1 July 2023
Good Morning Everyone,
It is Canada Day.
Friday was tough. A GHO wiped out a nest of 37-34 day old osplets at Moraine Park, PA, beginning around 0135. What a tragedy. These three were doing fantastic. When the totals come in for the season, how high will the percentage be for predation by raptors? It hit me hard…because I enter those deaths three times: here in the blog, on the Memorial Wall, and in the data forms. I am ‘sick and tired’ of entering ‘Died’. To top it off, a feral cat took one of the baby Blue Jays that got too low…Not a good morning so I cannot promise you that this blog will be even intelligent today! Apologies beforehand.
Other good news…The Tom and Angel mugs arrived today and they are cute and super. Coffee in them tonight! Thanks Windows to Wildlife for the fundraiser to upgrade your camera for this beautiful RTH family in Tennessee. Tom brought Deyani a lovely meal today. She must perch and watch for the adults to fly in with prey. Deyani was hot on Dad’s heels.
The other good news is that two other things arrived in the post. One were some new window markers. With the fledgling Blue Jays it is not too soon- and all the fledgling sparrows and now little Crows – to redo all the squiggles. Remember to always put the decals and do the window painting on the OUTSIDE – not the inside of the windows. The other was David Gessner’s new book, A Traveler’s Guide to the End of the World. Gessner inspired me by his early books on Ospreys along the Cape and to travel to Cuba to see the Osprey migration over the mountains in September which I hope to do soon.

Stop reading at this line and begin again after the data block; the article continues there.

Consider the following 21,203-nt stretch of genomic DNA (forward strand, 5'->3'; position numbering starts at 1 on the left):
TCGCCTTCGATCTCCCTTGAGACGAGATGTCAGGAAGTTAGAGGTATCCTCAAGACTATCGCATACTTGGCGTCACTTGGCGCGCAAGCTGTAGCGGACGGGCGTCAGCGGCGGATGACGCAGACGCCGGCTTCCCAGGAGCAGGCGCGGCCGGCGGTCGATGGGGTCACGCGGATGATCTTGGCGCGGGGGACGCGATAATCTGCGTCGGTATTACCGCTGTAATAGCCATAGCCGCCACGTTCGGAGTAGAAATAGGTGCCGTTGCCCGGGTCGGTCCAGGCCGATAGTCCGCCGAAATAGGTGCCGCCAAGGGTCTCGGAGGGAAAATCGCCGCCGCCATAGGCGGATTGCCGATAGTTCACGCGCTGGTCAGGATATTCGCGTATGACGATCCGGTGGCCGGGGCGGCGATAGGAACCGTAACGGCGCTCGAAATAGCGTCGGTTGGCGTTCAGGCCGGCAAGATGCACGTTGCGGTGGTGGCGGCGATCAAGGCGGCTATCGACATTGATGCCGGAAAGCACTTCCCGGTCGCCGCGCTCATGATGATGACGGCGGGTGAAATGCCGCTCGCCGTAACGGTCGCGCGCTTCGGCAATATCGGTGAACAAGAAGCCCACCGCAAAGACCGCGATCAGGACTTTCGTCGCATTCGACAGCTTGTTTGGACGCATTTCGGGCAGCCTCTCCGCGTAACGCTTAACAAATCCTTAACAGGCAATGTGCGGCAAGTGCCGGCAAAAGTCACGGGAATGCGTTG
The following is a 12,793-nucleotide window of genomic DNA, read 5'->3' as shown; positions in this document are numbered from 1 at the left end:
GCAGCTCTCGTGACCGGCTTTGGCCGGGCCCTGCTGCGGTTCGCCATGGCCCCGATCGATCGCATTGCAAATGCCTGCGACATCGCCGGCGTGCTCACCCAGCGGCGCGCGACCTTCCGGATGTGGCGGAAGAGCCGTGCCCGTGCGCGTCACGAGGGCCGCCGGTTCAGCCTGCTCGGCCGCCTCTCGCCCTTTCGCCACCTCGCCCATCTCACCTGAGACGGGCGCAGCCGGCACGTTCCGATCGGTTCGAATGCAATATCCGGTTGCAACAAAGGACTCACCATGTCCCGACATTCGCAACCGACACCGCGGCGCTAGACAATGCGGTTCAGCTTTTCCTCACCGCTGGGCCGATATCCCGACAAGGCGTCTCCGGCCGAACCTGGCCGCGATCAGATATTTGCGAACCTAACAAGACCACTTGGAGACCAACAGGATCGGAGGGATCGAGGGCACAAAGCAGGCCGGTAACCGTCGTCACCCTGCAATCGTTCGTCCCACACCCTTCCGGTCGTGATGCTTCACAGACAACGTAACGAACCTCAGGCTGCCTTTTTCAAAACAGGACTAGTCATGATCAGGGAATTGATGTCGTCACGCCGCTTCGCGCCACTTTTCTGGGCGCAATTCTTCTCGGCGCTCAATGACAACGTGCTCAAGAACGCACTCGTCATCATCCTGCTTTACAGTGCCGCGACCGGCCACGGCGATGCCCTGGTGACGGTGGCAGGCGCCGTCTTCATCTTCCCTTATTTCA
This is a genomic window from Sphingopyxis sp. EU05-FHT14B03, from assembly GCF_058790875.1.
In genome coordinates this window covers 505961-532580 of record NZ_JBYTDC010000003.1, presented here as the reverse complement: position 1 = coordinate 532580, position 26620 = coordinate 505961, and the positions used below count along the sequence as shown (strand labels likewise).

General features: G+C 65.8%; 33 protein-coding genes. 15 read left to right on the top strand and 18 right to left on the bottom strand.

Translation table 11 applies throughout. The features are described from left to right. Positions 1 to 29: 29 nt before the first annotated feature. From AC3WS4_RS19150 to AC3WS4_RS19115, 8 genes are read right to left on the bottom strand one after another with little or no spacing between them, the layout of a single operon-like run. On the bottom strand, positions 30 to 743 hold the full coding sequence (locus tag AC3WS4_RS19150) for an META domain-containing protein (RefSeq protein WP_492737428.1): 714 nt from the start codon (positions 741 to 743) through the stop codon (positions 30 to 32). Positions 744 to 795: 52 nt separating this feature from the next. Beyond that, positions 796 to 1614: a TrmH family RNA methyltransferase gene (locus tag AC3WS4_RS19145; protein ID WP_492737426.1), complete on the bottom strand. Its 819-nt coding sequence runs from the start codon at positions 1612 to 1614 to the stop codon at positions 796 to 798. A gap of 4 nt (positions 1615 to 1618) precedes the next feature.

The really good news is that Mini did eat – and she is not being so aggressive today. Hunger can change a chick’s behaviour. If they think they are dying they have nothing to lose if they attack to test their chances. Mini even wound up with a crop today. That was a fantastic lift to the spirits!
‘R’ sent me a running list of events at Patchogue for which I am terribly grateful. It was a busy day today and I could not keep up. Please read this carefully there are a couple of surprises in there.
“Here is what has happened so far today. 0556 – Mini working on scrapes. 0627- 0638- Mum pulls out a large chunk of fish and feeds Mini over 100 bites! Nothing left for the Bigs. 0853-0857 – Mini and 3 are fed by Mum. Both get equal portions. 1201 – large fish delivered but Mum sits on perch while Bigs eat the whole fish. Nothing for Mini. Despite this she has a nice crop in the afternoon. 1549 – Big stands up and has been laying on a large fish! Can’t find when it was delivered, but Mini gets nothing, nor do 2 or 3.1606 – Bigs eating away. Mini watches. 1728 – Dad delivers another fish. Mini and 3 watching as 1 and 2 gorge themselves!” Now follow the images below and see what happens at 1741. Thanks so much, ‘R’ – so grateful for your eyes on this nest.
Mini has a crop at 0950.
1015. Mini eating. Mini is on the right side of Mum and had a good 14 minute feed.
1137: Nice crop.
1233. Big got the next fish. Mini did not get any.
‘3’ got the 1738ish fish. Mini would like some fish.
‘R’ reports: “1741. Mini eating from tail of large fish while 2 eats from head. Still going strong at 1756! Sneaky!” That is so brilliant of our Little Mini.
The other good news is that with the sibling rivalry happening in the Borders nest, Juno, the female, took matters into her own hands and went. fishing. Read this blog post. It will give you a smile because now there is hope that the third hatch will survive. Way to go Juno!
Then Jackie and Shadow were up in Big Bear and that couple lives on hope..the failed seasons and then the beautiful eaglet, like Spirit. They make me happy and help the sad go away!!! This couple loses brood after brood to crows and DNH and yet they continue to love one another and are now at the nest waiting for the next season. Let us all hope it is a good one for them!